Nowhere in the texts I considered upon doing my research does it explicitly say that Natural law theory necessarily posits that all moral principles must be codified into law. In contrast, if we consider how natural law is the basis for “individual natural rights” such as “life, liberty and the pursuit of happiness” (Banks, O’Brien, p. 83) it follows that it is a right thing to do, i.e., a  moral action that the law be made to permit and prohibit certain things- specifically to permit freedoms, and to prohibit violations of freedom.

That does not mean however, that an action which might be immoral, say prostitution, should therefore be illegal.

The moral claim is that the law should protect freedom, i.e., self determination, and thus prohibit coercion; only immoral acts which are coercive in nature require legal prohibition.

Adherents to natural law, throughout history, unfortunately, have not always understood this, despite it being the very meaning of their premise.

For example, in my view, it is a totally misguided idea of morality, based on a totally erroneous reasoning, how, “the Court appealed to natural law principles in asserting that blacks were not citizens entitled to constitutional rights in Dred Scott v Sanford (1857) [and] [i]n Bradwell v Illinois (1873), [when] the Court ruled that women could not practice law because it was ‘in the nature of things’ for them to remain relegated to the ‘domestic sphere as that which properly belongs to the domain and functions of womanhood’ [and further, how] [m]ore recently Justice Clarence Thomas cited natural law and the Deceleration of Independence in criticizing the rationale in Brown v. Board of Education (1954), the landmark case ending racial discrimination in public schools.” (Banks, O’Brien, p. 84)

Those are completely irrational moral claims that do not represent a proper application to natural law, but rather, forms of statism, altruism, collectivism, racism, chauvinism, and misogyny.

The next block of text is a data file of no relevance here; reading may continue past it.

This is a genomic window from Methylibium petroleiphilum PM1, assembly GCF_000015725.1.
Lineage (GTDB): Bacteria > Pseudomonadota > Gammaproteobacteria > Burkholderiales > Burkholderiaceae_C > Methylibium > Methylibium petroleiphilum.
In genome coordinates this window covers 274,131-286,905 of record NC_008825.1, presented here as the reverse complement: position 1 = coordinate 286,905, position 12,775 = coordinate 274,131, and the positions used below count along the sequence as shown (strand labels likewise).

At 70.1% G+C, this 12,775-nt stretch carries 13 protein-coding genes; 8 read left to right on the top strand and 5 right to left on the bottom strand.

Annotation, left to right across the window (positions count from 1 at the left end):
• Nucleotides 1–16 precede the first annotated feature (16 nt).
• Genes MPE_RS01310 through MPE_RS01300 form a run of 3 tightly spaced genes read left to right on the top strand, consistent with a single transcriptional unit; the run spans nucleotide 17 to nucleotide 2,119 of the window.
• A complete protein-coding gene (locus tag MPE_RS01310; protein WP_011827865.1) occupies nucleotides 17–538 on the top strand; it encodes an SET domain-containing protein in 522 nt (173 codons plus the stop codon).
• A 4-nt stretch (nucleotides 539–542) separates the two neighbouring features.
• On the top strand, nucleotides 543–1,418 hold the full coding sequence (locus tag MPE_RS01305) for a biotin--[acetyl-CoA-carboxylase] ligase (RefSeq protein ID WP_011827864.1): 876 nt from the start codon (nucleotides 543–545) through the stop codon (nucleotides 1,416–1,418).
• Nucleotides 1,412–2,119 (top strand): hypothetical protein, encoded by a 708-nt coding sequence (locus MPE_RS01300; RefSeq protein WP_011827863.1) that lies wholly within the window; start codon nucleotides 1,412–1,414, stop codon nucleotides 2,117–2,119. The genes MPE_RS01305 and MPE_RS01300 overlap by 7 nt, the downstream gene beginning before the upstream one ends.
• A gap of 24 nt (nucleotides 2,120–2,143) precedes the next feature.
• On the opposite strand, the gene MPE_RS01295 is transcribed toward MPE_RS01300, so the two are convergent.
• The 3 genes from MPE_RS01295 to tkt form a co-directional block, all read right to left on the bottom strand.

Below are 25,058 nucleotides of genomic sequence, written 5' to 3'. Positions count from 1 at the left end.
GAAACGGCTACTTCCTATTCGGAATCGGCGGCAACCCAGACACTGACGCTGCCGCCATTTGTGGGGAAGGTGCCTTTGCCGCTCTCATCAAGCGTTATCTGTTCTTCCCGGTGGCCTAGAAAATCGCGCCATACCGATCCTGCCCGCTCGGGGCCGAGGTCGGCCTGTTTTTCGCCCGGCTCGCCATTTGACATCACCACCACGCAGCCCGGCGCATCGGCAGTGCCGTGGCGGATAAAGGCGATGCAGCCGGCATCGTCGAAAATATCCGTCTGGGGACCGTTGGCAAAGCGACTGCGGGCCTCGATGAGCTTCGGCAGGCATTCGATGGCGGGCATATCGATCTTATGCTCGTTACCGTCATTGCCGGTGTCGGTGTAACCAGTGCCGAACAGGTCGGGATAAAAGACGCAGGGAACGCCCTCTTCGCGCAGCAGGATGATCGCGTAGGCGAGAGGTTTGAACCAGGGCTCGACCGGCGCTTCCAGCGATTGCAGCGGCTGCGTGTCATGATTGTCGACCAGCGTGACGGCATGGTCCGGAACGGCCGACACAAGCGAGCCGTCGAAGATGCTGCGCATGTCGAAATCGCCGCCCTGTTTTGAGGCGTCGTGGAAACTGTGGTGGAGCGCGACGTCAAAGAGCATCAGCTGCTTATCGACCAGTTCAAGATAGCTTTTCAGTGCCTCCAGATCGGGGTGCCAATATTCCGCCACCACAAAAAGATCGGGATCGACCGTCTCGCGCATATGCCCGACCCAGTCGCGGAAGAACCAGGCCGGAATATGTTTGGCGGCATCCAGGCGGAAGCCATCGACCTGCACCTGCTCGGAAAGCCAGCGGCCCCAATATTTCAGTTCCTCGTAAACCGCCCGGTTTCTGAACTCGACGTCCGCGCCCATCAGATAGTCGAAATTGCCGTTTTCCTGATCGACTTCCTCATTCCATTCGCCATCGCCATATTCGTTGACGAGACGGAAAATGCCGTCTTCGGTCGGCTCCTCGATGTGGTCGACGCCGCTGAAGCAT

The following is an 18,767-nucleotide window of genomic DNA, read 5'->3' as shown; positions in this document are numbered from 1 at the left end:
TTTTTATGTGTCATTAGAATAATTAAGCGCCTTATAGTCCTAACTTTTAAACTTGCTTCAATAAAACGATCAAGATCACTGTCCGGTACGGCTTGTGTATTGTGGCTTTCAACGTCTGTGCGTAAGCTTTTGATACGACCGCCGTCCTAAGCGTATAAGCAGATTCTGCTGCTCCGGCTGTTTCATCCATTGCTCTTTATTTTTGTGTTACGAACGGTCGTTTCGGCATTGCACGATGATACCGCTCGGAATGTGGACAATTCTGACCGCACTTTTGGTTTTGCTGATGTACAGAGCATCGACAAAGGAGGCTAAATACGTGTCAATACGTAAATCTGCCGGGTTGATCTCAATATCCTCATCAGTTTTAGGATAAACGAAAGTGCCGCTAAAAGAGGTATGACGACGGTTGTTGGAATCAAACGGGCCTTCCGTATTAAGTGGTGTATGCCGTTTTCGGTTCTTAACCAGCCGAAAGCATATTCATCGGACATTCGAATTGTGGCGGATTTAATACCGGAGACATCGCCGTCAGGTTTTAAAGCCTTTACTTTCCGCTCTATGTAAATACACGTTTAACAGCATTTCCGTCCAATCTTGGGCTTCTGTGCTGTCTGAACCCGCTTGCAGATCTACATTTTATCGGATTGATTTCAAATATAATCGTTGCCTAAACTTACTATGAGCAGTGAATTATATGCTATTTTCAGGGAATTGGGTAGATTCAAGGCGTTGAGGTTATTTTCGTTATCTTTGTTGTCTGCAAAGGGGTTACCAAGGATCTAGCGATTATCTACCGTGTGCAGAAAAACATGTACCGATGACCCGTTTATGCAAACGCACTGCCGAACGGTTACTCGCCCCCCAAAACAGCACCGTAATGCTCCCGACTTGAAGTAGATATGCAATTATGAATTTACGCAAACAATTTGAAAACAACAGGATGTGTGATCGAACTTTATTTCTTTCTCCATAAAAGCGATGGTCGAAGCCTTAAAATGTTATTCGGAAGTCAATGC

Although it is my opinion that classical naturalism, in its most general and popular sense – being explicitly based on the application of reason and morality- is the superior theory of jurisprudence, that is not to say the theory is perfect.

For example, many of the proponents of classical naturalism ascribe, with certainty, that its ultimate basis is in a God. As Banks and O’Brien write, “Natural Law is thought of in divine terms as God’s law.” (p. 81) Now, it very well may be, as I personally speculate, that a God does exist and that all truth is God’s creation, however, if so, it’s yet to be proven. Logic only tells us that there is no proof that a God does not exist but that nevertheless, one could. But a “could” does not justify a “does” and thus those classical naturalists who assert with certainty that a God does exist and that natural law is to be thought of as God’s law are, in my view, being hasty.

Briefly, on other theories of jurisprudence I have deemed inferior compared to classical naturalism, they at least have fair points regarding aspects of law they are critiquing- for example, American Realism, although “skeptical” at least leads us to question that which is asserted as moral-legal fact, and at least Critical Legal Studies dares to question the sometimes corrupting roles of power and higher status within the legal system- where economic status or race or sexual orientation, et cetera, is sometimes a factor when they should never be, and at least feminist legal studies dares to call out where the judiciary has unfairly treated women.

If classical naturalism could be revised and stripped of its contradictions, and if the mistaken applications of it could be made clear, I believe we would have a theory of jurisprudence which would be as perfect and logical as Aristotle’s laws of identity, and non-contradiction.

Banks, C.P, O’Brian. D.M. (2016) The Judicial Process [Adobe Digital Editions] Retrieved from https://play.google.com/books
Principe, M. (2016) The American Judicial System POL226 Outline #2 Classical & Contemporary Theories of Jurisprudence. William Paterson University